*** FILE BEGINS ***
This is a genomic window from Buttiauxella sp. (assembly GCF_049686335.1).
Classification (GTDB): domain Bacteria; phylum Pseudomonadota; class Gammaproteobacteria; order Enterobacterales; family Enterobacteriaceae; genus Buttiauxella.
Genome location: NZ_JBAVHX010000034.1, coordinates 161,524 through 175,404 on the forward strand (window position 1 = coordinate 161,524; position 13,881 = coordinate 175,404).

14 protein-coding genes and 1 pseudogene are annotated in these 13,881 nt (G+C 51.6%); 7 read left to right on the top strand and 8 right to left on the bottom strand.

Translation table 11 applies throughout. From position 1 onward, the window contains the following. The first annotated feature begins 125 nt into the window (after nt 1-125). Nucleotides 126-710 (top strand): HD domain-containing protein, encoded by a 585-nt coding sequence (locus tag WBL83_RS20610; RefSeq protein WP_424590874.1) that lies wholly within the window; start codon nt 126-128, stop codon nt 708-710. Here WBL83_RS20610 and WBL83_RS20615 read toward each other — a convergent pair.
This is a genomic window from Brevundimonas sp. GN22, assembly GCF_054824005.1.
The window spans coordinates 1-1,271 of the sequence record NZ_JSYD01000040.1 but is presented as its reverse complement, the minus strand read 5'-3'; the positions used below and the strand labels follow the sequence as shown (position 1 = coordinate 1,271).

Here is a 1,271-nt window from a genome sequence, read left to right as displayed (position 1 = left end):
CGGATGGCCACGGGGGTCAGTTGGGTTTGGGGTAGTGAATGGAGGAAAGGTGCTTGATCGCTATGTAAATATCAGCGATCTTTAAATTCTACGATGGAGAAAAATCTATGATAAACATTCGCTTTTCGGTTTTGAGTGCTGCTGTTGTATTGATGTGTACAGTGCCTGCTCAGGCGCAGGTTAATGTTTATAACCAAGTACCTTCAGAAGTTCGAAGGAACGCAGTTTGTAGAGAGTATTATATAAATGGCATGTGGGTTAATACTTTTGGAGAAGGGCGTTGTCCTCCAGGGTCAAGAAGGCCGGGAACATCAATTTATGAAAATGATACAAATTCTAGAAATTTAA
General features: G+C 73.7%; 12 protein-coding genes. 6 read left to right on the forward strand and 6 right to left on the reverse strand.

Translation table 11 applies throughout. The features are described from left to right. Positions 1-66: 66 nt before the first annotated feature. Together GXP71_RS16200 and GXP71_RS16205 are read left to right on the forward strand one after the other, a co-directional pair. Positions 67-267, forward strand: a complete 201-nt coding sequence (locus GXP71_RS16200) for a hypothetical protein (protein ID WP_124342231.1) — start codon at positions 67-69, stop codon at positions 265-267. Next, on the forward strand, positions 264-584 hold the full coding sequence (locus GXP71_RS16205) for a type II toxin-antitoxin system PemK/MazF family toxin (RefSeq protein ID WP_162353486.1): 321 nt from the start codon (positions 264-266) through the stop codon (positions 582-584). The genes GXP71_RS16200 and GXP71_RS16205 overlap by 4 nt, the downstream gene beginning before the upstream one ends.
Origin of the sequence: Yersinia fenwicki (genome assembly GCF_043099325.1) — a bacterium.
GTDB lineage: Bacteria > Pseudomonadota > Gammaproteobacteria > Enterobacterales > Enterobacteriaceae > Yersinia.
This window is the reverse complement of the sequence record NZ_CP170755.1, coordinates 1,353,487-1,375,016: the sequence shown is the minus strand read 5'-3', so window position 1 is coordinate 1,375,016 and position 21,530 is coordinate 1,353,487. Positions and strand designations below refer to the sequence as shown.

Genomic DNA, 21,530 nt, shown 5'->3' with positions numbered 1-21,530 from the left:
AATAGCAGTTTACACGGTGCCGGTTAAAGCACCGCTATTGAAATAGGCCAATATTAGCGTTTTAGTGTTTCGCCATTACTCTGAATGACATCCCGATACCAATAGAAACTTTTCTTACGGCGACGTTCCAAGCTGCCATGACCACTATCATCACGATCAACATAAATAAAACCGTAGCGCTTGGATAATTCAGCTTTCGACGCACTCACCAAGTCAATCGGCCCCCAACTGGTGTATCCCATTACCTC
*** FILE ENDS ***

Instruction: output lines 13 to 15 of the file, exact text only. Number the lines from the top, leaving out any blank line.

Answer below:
GTDB lineage: Bacteria > Pseudomonadota > Gammaproteobacteria > Enterobacterales > Enterobacteriaceae > Yersinia.
This window is the reverse complement of the sequence record NZ_CP170755.1, coordinates 1,353,487-1,375,016: the sequence shown is the minus strand read 5'-3', so window position 1 is coordinate 1,375,016 and position 21,530 is coordinate 1,353,487. Positions and strand designations below refer to the sequence as shown.

Genomic DNA, 21,530 nt, shown 5'->3' with positions numbered 1-21,530 from the left: